Academic twitter in the UK got very angry on New Years Day. The Guardian broke the story, just after midnight, that Toby Young had been appointed to the Board of the new Office for Students, the HE regulator in England. People were very angry indeed, and quite rightly so, and a lot of digital ink has been spilled. My main thought was that the graun had rather landed on a good way of driving traffic to their website on a dull Bank Holiday Monday.
This might seem a bit of a snarky thought – TY’s appointment is a bad decision – but it does also reflect that, outside of academia, I can’t imagine anyone really gives a shit who has been appointed to the Board of the OfS. Or even that the OfS has replaced the regulatory role of HEFCE and the Privy Council.
I landed on this thought after repeated conversations I had over the Christmas break with non-academic family and friends which started with “so when are you back at work?” and occasionally the blunt “so when are the students back?”. In answer to the first, it was “the 3rd January, and semester starts on the 15th"; the answer to the second was the reverse of that. Having been a lecturer seven years now, I’m getting used to patiently answering this question.
In polite conversation I sometimes almost hate being asked what I do – I usually just say I work at the University of Stirling. I think because of the middle-class circles I am in, this then leads onto this conversation:
“What do you do?”
“I’m a Senior Lecturer in Social Policy.”
“What’s social policy?”
“That’s a good question, don’t ask me!”
“What do you teach?”
(precis of syllabus of second year module, while hoping the conversation ends) etc.
Sometimes the conversation will drift onto my research. Then I’m torn between pinning the poor soul in the corner while I run through my elevator pitch for my next project, or just summarising it as “I’m interested in why we have poor neighbourhoods and rich neighbourhoods”. I can easily end up having to summarise how research funding in the UK works.
I can see why academics socialise with other academics, as it shortcuts a lot of this.
My mum was a social worker, and so she used to dread conversations about her work for similar reasons. For a while she worked in Bradford Council’s office in Manningham. If someone asked her where she worked she would just reply “Lumb Lane”. It was then the location of the red light district, so that would shut down this conversation completely.
The variation on this conversation I find most interesting, and tread warily around, is when people who are quite professional clearly have absolutely no idea what being an academic entails. You don’t want to patronise, but then you don’t want to end up intellectualising either.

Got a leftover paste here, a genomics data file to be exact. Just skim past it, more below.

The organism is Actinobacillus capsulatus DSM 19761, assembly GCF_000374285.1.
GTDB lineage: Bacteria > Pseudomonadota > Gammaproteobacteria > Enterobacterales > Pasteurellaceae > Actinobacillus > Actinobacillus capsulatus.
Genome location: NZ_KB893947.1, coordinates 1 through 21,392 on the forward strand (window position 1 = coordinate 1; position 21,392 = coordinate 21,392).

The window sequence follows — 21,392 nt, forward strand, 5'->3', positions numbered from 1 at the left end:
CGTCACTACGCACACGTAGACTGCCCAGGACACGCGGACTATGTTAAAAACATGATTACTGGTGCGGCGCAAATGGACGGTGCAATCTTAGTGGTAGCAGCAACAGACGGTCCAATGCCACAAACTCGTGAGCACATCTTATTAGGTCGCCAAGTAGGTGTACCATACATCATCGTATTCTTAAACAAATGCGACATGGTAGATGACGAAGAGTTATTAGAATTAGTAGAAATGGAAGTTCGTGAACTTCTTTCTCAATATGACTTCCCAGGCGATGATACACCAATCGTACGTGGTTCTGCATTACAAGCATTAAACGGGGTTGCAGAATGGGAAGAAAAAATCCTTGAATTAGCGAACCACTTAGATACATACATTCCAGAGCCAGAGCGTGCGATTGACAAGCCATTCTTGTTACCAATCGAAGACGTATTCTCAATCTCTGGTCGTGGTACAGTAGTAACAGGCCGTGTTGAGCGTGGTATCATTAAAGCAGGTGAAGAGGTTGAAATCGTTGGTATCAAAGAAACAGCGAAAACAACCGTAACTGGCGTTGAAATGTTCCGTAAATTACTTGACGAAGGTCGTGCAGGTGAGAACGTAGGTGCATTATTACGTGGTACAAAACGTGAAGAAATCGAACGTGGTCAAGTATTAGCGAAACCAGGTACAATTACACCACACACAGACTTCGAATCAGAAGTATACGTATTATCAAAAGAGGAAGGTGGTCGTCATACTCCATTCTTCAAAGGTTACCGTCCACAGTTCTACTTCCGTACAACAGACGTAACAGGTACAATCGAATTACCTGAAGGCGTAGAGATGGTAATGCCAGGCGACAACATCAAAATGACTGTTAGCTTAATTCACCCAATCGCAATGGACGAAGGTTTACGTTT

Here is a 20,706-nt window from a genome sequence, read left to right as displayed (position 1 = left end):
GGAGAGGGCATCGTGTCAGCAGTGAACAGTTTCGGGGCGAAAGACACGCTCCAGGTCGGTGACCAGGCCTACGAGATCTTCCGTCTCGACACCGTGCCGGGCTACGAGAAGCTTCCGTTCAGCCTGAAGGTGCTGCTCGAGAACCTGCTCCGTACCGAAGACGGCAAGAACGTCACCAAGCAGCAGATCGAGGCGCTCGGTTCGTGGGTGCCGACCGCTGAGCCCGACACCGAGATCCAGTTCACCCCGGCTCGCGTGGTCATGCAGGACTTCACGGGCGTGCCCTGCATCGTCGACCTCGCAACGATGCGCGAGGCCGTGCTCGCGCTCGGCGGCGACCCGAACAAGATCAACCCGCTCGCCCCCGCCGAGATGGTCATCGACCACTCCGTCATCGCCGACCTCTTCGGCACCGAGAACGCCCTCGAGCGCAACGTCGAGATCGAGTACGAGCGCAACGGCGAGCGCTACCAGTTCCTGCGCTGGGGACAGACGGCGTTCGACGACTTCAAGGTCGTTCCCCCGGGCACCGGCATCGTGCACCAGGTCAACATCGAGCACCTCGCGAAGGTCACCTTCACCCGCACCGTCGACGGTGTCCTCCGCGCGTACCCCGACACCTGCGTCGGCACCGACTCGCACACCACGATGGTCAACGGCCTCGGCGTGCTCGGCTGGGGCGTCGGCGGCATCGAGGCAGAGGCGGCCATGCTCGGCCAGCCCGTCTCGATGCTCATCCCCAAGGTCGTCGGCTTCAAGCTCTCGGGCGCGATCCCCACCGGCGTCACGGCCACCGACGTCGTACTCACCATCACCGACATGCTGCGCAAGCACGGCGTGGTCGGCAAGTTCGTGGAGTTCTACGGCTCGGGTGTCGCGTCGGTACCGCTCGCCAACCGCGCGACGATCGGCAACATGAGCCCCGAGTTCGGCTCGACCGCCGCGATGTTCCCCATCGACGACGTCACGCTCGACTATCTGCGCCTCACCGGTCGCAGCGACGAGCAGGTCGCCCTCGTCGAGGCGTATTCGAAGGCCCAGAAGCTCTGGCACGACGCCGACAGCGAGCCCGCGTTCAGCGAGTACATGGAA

Particularly over the summer, academic public reaction to the common comment “oh, are you off for the summer then” is rage. I used to be like that. Now I just politely explain that I take annual leave like anyone else and say where I’m planning on going on holiday.
To get to the point. I think there is quite a lot of snobbery in this response that we need to be aware of, and I will get this blog post back to TY, I promise. Even in these days of mass participation in higher education, the majority of people in the UK have absolutely no experience of higher education except for the fact it’s a big building in their city or town. Not many people will actually no any academics, and even if you have had experience of HE as an undergraduate or even postgraduate taught student, the chances are you will have no idea what academics actually do.
So, when you have no idea about something, what do you do – you reach for something you do know about: your education to-date. Which has been at schools. And school teachers do have most of the school holidays as their holidays. It’s not that big a leap of logic to presume that your teachers when you are an adult live fairly similar lives to your teachers when you were a kid. In fact to presume otherwise would be the greater leap of logic.
I told you I’d get this back to TY.
And, I think this is what we’re quite bad at remembering when things like the TY appointment happen. Yes, it is bad, but it’s particularly bad for us as academics. For most people in the UK, it is completely inconsequential. Higher Education is inconsequential for most people in the UK. This is why Michael Gove can get away with dismissing the “experts”. This is partly one of the reasons, I would suggest, that we seem to be losing the battle for our relevance against some pretty ferocious attacks. My concern has always been that focusing on specific issues like tuition fees, or the appointment of TY, we miss the bigger picture of “reducing barriers to entry to new actors in the market”, and reducing the barriers to exit, that are a key part of these reforms.
So, if you’re an academic reading this, next time someone asks you if you’re off for the summer, can I suggest that you smile and politely explain that you’ll be off on leave and recall that the person asking does not know. Can we ensure that what we do is comprehensible to a wider audience so that we don’t have to rely on liberal, middle-class Guardian-readers as our allies? For me, this is what the radical proposition of coproducing our universities should be about. Being universities in new contexts with diverse communities.